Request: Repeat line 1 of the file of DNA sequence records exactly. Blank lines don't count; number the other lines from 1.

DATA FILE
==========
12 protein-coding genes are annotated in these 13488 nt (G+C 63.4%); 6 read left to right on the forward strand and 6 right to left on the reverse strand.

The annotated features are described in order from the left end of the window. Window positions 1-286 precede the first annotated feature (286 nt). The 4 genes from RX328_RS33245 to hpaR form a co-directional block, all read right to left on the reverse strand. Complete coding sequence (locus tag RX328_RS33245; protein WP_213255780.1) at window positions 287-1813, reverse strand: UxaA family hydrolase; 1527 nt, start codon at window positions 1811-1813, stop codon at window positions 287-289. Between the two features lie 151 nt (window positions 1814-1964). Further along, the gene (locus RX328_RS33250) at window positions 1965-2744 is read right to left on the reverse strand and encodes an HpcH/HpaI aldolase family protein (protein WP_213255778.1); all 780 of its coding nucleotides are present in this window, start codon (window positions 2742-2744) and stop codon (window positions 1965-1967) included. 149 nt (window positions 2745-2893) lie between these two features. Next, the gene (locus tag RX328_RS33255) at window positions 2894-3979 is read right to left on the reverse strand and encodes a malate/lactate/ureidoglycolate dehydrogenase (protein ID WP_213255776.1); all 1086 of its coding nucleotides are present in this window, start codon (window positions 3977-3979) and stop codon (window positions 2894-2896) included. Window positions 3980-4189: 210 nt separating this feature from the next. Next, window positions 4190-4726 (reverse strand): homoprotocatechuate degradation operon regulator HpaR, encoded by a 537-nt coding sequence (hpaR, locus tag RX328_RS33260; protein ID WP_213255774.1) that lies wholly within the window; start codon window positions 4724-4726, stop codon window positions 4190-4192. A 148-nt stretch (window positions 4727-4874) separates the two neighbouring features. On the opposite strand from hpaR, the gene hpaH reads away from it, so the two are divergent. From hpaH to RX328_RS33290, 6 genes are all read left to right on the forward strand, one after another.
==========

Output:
12 protein-coding genes are annotated in these 13488 nt (G+C 63.4%); 6 read left to right on the forward strand and 6 right to left on the reverse strand.